J. A. Thompson & Son, Inc., In re

Decision Date11 January 1982
Docket NumberNo. 79-3180,79-3180
Parties33 UCC Rep.Serv. 356 In re J. A. THOMPSON & SON, INC., Debtor. Ralph AOKI, Receiver, Plaintiff/Appellee, v. SHEPHERD MACHINERY CO., Defendant/Appellant.
CourtU.S. Court of Appeals — Ninth Circuit

Isaac M. Pachulski, Stutman, Treister & Glatt, P. C., Los Angeles, Cal., for defendant/appellant.

J. Randolph Huston, Walker, Wright, Tyler & Ward, Los Angeles, Cal., for plaintiff/appellee.

Appeal from the United States District Court for the Central District of California.

Before WALLACE and PREGERSON, Circuit Judges, and SCHWARTZ, * District Judge.

MILTON L. SCHWARTZ, District Judge:

Shepherd Machinery Company ("Shepherd"), appellee herein, is a California corporation engaged in the business of selling and leasing heavy construction equipment in Southern California. J. A. Thompson & Son, Inc. ("Thompson") was, at the time here in question, a California corporation engaged in construction work. On April 6, 1973 Thompson entered into two agreements with Shepherd, each entitled "Machinery Lease," whereby Thompson leased two compactors and two bulldozers for a term of one year, the term being automatically renewed until termination of the lease either by Thompson by way of written notice to Shepherd or by Shepherd upon the default of Thompson. In conjunction with the leases Thompson acquired an option to purchase the compactors and bulldozers for a price determined pursuant to a formula whereby Thompson received full credit against the option purchase price for all rentals paid.

At the time the leases and option to purchase were executed, Thompson was engaged in construction activities in California and Hawaii and maintained offices in both states. Shepherd did not file financing statements covering the equipment in either state. However, about one year prior to the execution of the leases, Shepherd had filed a financing statement in California which named Thompson as debtor and which covered "after acquired" property.

Thompson utilized the construction equipment leased from Shepherd on two construction sites in Southern California. By January 24, 1974 Thompson was in serious default on its lease payments. On that date between 4:30 and 4:35 p. m., Pacific Standard Time, Shepherd attempted to repossess the compactors and bulldozers. However, because employees of Thompson had drained the fuel lines and removed the fuel regulators from the equipment and had barricaded the equipment with other heavy equipment, Shepherd was unable to remove the compactors and bulldozers from the two construction sites. Shepherd was, however, able to place several 41/2 X 6 bright red stickers on the equipment. These stickers announced that the heavy equipment was the property of Shepherd and warned all unauthorized persons against tampering therewith.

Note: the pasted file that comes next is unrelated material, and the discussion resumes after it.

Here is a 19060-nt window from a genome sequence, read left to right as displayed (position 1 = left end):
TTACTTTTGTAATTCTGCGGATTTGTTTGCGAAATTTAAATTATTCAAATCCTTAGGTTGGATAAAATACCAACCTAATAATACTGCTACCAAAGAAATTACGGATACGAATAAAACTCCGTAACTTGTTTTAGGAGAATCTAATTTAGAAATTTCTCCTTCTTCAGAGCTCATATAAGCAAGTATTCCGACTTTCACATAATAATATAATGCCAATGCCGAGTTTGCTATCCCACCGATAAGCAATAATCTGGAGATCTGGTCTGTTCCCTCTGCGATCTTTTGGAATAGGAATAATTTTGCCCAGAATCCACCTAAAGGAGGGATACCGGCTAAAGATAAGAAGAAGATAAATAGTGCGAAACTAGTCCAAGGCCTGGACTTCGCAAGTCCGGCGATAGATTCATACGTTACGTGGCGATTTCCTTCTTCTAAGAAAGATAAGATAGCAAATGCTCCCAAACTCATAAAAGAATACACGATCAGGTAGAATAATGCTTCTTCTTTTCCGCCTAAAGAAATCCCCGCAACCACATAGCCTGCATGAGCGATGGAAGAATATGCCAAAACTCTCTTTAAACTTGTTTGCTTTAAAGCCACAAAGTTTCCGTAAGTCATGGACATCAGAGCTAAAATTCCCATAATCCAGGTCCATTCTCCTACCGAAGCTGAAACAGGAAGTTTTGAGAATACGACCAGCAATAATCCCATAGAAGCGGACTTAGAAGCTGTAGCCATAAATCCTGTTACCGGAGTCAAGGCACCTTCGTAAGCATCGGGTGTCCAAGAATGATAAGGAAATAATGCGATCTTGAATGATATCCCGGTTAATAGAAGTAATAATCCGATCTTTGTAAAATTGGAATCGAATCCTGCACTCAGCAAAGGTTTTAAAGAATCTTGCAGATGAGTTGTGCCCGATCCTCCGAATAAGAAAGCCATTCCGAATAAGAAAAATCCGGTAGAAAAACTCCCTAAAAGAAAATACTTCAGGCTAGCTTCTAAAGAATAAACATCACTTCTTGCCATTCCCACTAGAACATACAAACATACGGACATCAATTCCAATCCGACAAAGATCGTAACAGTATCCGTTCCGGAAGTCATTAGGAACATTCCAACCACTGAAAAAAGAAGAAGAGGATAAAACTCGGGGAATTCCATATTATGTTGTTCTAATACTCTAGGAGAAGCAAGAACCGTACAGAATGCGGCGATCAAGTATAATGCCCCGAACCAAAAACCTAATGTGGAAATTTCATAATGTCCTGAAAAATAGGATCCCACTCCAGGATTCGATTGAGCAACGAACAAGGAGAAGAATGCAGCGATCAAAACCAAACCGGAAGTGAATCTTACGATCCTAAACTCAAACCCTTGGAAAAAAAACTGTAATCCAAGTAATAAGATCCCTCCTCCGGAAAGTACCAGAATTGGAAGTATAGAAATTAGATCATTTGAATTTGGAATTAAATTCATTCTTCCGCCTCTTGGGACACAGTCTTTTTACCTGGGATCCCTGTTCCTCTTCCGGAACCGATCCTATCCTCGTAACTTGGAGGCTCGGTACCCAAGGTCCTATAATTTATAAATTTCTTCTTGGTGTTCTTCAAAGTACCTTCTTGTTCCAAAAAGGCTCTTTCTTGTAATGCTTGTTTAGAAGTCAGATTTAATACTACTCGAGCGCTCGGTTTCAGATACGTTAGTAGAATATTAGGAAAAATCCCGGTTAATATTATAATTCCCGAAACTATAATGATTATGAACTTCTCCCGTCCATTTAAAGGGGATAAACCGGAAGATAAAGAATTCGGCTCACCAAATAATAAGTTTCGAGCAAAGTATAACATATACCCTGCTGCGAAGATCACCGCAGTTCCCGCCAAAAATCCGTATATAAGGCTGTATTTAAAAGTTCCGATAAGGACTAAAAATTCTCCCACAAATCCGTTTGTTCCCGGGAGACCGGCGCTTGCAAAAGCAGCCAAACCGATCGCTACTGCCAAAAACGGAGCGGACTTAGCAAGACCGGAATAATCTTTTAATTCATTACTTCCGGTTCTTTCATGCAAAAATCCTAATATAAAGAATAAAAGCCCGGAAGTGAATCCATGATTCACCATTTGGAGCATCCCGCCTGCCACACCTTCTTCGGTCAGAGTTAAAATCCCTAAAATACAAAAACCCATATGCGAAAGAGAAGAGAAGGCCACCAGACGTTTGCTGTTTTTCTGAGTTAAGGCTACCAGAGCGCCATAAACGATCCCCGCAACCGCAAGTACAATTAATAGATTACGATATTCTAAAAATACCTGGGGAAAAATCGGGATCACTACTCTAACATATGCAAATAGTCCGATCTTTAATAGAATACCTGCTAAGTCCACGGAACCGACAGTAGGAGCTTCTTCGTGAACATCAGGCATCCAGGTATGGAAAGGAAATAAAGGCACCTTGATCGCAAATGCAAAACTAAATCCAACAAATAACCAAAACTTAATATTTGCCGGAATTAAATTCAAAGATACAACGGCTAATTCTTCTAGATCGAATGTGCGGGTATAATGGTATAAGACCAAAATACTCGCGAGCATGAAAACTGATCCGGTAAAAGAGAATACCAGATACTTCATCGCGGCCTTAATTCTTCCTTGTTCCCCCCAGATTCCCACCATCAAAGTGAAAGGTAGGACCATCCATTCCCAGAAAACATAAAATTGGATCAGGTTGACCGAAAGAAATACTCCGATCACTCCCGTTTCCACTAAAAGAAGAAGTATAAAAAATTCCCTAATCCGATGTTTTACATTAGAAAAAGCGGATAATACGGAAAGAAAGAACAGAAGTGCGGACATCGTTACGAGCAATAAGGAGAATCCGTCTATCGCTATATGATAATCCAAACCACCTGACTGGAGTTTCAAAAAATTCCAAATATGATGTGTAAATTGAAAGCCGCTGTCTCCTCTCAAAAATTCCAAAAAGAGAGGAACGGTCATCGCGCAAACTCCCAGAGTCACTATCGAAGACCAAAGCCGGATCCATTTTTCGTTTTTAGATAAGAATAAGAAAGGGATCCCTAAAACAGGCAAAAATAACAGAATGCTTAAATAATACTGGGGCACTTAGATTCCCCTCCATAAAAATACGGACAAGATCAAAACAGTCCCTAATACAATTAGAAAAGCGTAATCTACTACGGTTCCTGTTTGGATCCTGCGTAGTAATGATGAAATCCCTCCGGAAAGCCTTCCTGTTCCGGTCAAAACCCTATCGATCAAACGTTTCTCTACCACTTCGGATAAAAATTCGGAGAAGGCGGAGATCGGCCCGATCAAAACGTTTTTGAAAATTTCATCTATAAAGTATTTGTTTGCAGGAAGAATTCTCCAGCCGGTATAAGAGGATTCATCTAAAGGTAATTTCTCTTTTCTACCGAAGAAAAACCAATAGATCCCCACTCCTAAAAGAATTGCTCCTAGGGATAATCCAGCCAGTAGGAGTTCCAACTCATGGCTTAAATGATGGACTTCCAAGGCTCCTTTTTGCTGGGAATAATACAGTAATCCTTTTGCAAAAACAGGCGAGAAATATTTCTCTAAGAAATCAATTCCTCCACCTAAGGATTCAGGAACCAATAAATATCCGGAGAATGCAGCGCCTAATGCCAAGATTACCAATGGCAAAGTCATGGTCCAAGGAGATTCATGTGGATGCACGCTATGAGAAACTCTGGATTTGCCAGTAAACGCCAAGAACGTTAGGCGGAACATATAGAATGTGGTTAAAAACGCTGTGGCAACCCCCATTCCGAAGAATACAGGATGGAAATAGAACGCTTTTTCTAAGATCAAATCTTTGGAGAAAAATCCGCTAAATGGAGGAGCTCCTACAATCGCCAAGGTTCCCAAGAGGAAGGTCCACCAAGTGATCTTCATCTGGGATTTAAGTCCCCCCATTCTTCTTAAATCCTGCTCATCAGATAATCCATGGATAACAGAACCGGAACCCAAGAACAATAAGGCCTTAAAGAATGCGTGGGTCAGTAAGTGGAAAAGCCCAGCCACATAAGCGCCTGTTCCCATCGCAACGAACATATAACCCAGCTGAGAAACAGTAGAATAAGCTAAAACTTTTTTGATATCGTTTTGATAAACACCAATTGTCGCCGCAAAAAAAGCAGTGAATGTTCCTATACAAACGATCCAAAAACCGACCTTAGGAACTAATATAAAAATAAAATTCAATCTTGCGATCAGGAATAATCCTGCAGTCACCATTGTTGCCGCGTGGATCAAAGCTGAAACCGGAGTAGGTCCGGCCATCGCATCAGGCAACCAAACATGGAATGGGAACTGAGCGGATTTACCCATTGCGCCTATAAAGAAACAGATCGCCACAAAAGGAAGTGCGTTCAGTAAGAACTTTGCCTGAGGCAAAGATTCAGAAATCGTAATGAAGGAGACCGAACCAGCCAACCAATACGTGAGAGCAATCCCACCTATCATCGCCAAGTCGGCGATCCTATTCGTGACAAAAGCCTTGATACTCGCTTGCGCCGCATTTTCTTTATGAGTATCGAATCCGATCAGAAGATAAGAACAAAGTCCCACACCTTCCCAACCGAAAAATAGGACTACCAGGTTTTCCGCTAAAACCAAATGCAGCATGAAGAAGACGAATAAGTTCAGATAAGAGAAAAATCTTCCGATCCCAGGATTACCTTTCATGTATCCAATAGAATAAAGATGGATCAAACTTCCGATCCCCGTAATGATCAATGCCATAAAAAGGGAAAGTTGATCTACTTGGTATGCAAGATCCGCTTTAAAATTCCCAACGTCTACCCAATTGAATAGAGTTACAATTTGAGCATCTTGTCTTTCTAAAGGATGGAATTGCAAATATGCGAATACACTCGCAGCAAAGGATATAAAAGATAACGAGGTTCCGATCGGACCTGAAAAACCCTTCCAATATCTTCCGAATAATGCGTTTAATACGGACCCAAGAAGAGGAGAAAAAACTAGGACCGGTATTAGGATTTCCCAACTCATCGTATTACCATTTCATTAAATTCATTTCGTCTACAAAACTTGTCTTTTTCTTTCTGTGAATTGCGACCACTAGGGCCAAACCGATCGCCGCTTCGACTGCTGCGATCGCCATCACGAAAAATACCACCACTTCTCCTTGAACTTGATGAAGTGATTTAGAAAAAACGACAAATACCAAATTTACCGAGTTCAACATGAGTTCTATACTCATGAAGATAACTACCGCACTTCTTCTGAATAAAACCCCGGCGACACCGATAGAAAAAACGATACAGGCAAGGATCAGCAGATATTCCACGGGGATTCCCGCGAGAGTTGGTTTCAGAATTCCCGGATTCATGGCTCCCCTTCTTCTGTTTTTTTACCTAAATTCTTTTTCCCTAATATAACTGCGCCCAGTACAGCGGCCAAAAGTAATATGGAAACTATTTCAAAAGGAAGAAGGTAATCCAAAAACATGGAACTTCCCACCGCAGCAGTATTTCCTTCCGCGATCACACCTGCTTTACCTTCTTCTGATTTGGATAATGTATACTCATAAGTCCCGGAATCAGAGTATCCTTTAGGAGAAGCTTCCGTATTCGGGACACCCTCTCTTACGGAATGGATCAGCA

Approximately twenty minutes after Shepherd placed the stickers on the equipment, Thompson filed a petition for relief under Chapter XI of the Bankruptcy Act. 1 Two days later, Shepherd removed the heavy equipment from the Thompson construction sites.

In the subsequent Chapter XI proceedings, Shepherd filed a proof of claim for $55,807.20, the amount allegedly owed by Thompson to Shepherd under the equipment leases. Thompson's receiver, Ralph Aoki, appellant herein, responded by filing a "Complaint re Objection to Claim and Counterclaim" wherein he alleged that Shepherd's repossession of the equipment was either a voidable preference or conversion of property belonging to the estate of the debtor. The receiver thereafter moved for summary judgment.

The bankruptcy judge granted the motion in part, ruling that as a matter of law Shepherd had only a security interest, rather than a lessor's reversionary interest, in the heavy equipment. With respect to the issue of perfection of Shepherd's security interest, either by way of filing or possession, the bankruptcy judge ordered that the matter proceed to trial. At the close of trial the bankruptcy court ruled that pursuant to Calif.Comm.Code § 9103, as in effect at the time of Thompson's Chapter XI filing (" § 9103"), 2 perfection by filing required the filing of a financial statement in the State of Hawaii. Thus, Shepherd's previous filing in California was deemed inadequate. The bankruptcy court also ruled that Shepherd's placement of the red stickers on the construction equipment was insufficient to establish possession for purposes of perfection under Calif.Comm.Code § 9305 (" § 9305"). 3

Shepherd appealed to the district court. The district court upheld the ruling of the bankruptcy court with respect to the nature of Shepherd's interest in the compactors and bulldozers. However, on the grounds that the bankruptcy court had misapplied both § 9103 and § 9305, the district court reversed the rulings of the bankruptcy court on the issues of perfection.